I am terrified to go to sleep only to awaken and determine which body part or function does not work the next morning. This disease robs a person of function and it is very stressful as you see your body shut down. I believe a person suffers if only mentally. I heard the other day the more a person suffers the closer they are to God. If that is true, I am probably standing across the football field from Him now.

Since the diagnosis, I cannot tell you how many times I have heard “live your best life.” Well, let me say, if you have not lived your best life before being diagnosed, it is too late. For those that have known me, I have always been a strong independent person and outspoken at times. Today, my independence and strength are waning because it takes help from my wife to do much of anything – from putting on my shoes, to opening a Gatorade, and to get up from a bench.

I don’t want your pity or your most sorrowful condolences. I tell you these things because I want your action and commitment to help end this disease. I want you to remember my strength, humor, and how I have approached this disease. I want you to think about your own lives and know this could happen to you or someone you love. I want you to know that ALS will only be cured by research. And, research takes money and time. I fully believe with today’s technology and medicine that a little serious application of time and effort will cure ALS.

I tell you these things because I have found tomorrow to be less important than today. Tomorrow is not guaranteed to anyone so why is everyone putting things off until tomorrow? I tell you these things because no matter what situation a person is in, live each day to the fullest. Do not make plans for tomorrow and do not have any regrets over what you have done today.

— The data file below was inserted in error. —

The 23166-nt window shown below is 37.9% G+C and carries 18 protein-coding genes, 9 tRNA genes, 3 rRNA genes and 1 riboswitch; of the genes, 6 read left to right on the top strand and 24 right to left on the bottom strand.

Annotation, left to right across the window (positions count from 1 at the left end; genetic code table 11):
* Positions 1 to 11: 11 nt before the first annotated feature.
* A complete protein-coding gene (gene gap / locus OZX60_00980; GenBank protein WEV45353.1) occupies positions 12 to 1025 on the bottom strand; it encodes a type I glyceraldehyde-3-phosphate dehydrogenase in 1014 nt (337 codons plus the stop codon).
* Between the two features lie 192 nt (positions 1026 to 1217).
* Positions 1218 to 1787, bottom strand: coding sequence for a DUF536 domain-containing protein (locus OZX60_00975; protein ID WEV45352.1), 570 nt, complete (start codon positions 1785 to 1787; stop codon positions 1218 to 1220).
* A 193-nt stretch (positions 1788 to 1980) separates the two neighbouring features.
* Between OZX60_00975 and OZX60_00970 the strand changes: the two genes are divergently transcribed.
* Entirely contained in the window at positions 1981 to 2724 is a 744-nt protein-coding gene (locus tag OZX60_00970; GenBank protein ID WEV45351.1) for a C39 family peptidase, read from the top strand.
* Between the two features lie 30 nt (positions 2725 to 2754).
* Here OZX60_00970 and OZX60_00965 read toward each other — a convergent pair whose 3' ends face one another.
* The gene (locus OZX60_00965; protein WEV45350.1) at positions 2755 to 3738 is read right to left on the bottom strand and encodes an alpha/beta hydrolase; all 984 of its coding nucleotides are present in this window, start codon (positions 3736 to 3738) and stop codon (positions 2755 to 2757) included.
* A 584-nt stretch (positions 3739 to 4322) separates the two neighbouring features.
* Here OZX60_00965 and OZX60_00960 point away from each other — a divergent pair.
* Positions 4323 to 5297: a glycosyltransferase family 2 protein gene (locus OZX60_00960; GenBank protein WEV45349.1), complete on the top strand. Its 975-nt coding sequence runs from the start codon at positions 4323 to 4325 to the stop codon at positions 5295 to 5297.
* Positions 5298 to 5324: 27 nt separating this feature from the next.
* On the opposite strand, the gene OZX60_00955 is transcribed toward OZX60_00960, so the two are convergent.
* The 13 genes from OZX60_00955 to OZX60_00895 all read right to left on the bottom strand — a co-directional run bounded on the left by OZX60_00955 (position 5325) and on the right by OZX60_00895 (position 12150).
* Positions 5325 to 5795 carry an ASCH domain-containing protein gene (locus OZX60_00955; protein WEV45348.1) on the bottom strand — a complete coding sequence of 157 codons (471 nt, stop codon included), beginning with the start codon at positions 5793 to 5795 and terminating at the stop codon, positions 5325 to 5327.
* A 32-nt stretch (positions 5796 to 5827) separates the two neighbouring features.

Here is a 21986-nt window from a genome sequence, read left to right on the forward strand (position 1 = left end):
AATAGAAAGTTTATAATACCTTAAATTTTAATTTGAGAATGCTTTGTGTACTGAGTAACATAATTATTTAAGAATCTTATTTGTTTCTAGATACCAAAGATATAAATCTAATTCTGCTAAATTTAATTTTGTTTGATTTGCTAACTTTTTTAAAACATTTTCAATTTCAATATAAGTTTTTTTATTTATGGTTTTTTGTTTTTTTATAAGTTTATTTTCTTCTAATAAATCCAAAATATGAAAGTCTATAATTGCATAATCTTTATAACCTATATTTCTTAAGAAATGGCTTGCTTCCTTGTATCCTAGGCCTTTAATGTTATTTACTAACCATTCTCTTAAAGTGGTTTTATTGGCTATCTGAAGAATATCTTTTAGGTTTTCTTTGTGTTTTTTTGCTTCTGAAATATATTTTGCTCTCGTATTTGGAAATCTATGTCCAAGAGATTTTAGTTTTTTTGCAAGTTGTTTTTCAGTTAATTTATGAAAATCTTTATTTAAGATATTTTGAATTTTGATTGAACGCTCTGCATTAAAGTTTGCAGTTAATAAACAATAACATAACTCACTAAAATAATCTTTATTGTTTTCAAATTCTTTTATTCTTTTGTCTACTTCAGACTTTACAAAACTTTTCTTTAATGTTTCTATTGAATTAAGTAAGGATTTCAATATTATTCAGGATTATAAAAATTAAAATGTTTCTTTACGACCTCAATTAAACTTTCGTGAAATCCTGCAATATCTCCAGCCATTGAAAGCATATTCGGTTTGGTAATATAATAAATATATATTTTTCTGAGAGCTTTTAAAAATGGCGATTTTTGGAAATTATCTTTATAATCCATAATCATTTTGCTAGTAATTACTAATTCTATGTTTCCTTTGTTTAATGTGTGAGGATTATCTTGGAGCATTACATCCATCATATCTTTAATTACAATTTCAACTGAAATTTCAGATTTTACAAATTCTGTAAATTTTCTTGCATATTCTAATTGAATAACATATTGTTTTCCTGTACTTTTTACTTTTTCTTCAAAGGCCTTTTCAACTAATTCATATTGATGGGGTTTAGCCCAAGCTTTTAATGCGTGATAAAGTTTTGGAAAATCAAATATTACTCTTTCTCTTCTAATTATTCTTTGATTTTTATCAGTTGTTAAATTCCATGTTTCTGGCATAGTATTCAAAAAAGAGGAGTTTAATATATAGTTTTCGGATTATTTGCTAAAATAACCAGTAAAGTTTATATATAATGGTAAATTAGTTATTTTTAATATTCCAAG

Do I have any regrets or advice? Do not sweat the small stuff. Tell people you love them more often. Figure out what you love to do and be the absolute best. Question status quo often. Give others immediate and honest feedback. Get angry less often. Hug more often. Have fun at work. Care about other employees. Share your experiences with others. Forgive others if possible. Believe in yourself!

To wrap this up, in less than one year, my life has changed. Going from a comfortable life, not caring about the world, and finally getting the things that I wanted in life to becoming a prisoner in my own body. To all my friends and connections, especially those I have had personal relationships with over my career, I want to thank you for your mentorship and overall friendship. You’ve been great! I do not like saying goodbye so let us leave it at au revoir.